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Because of the rarity of this engine it essential the re build is carried in a manor which is be fitting for such a project. At Aston Workshop we have the experience necessary to ensure your project has the outcome one intended.
 We have vast experience in dealing with these very rare Astons, and will be only too pleased to discuss any requirements you may have regarding your engine or any other aspect of maintaining your DB1. Please contact a member of the enginology team for further details.
The DB1 story-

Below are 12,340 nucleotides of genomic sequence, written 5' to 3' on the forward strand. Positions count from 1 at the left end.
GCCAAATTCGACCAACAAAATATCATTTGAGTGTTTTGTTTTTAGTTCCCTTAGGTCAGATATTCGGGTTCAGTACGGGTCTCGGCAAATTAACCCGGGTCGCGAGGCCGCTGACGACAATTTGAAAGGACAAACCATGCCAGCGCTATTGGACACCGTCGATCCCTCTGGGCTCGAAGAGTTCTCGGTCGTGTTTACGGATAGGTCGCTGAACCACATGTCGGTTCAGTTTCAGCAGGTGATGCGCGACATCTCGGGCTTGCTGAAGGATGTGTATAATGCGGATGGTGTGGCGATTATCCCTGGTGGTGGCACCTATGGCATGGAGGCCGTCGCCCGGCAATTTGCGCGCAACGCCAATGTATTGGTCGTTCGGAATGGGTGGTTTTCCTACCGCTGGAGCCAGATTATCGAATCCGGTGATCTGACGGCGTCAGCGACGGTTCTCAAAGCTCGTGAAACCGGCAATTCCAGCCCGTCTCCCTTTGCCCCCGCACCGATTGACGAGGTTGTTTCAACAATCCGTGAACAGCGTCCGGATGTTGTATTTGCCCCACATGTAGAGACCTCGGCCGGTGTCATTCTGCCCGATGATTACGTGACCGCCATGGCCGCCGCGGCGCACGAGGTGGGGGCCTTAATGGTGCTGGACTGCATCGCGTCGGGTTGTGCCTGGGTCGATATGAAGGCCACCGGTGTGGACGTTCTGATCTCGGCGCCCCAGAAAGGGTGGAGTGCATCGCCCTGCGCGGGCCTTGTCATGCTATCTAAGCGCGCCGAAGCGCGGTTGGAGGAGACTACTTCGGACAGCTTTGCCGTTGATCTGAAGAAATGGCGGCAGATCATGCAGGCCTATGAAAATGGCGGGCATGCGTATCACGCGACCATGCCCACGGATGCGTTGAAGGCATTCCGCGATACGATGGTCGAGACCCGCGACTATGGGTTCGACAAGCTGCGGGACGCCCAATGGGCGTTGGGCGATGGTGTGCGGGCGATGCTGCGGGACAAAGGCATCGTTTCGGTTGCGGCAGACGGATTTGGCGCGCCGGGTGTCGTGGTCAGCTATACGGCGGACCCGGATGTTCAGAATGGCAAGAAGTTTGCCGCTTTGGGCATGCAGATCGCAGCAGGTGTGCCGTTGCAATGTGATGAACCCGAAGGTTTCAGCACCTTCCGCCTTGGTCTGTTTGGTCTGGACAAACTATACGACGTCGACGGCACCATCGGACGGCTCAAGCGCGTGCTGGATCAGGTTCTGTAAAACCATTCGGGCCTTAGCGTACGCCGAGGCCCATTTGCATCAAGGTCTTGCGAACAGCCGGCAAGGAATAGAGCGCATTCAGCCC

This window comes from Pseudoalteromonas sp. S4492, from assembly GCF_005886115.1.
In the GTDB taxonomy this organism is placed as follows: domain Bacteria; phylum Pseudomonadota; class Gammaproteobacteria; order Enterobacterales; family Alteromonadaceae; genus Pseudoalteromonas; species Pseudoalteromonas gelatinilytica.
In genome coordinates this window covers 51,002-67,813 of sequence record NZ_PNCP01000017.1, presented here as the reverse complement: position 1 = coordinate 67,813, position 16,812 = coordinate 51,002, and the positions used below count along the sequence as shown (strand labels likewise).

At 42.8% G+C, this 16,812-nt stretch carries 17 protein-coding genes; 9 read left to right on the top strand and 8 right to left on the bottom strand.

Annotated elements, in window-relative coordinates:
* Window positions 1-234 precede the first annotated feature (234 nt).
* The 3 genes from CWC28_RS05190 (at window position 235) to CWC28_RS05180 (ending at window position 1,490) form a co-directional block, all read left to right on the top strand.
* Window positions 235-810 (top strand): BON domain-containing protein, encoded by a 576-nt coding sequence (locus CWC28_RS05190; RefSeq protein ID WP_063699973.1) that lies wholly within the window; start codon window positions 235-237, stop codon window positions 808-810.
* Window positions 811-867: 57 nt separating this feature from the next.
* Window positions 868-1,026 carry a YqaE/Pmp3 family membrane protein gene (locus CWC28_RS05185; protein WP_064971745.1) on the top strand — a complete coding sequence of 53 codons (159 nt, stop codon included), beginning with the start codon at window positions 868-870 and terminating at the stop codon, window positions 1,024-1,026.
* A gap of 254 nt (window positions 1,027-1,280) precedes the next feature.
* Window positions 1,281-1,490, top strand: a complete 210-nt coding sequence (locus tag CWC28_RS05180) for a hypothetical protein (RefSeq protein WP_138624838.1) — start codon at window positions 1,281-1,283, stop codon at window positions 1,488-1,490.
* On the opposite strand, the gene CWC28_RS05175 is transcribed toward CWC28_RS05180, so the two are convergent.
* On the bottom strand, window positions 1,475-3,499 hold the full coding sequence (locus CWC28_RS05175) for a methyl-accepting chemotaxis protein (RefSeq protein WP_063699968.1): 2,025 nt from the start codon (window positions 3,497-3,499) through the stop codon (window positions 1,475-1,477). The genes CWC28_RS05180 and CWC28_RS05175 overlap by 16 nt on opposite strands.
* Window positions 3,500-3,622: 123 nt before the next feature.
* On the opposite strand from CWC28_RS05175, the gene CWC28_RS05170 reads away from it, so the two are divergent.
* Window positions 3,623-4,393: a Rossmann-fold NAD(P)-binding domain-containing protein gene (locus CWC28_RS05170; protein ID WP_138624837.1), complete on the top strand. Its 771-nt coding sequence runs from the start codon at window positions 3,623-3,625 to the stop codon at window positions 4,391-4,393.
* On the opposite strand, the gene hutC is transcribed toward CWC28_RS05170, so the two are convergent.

As a most successful British Industrial chief, David Brown had a strong personal ambition to form his own company to design, manufacture and to field a GT car capable of winning the Le Mans 24 hour race. When Mr Gordon Sutherland decided that he lacked the resources to allow Aston Martin to tool up and manufacture a new saloon and sports car for the late 1940s, the company was offered for sale. On seeing the advertisement, he enquired and after having driven the Atom, declared that he had found a chassis. Aston Martin was duly purchased. However, he was enamoured with the engine or the design of the body and so he decided to purchase the automotive assets of the Lagonda car company, as they had a promising 6 cylinder engine and a first class stylist. The 2 companies were duly merged to form Aston Martin Lagonda Ltd. However, faced with stringent limitations on the availability of steel and other vital commodities in the post war years of austerity, and in order to generate overseas export orders, David Brown authorised the production of a limited number of chassis and bodies to sell his first car, the DB1, using the same 2 litre engine and chassis as in the Atom, but with the body being styled and designed by Frank Feeley, Lagonda’s chief stylist. The result was the DB1, of which only 15 examples were made. An attractive 2 seater open sporting car, it was expressly designed to attract overseas orders. Only a very limited production run during the autumn of 1947 and 1948 was however authorised, before production of the DB2 commenced in 1949. It was perhaps an unfortunate consequence of Mr David Browns decision, however, in abandoning further development and production of his 4 cylinder engine, that caused Claude Hill, Aston Martin’s then chief engineer to leave Aston Martin in 1948. A new Chief Engineer, Mr Harold Beach was appointed in his place.

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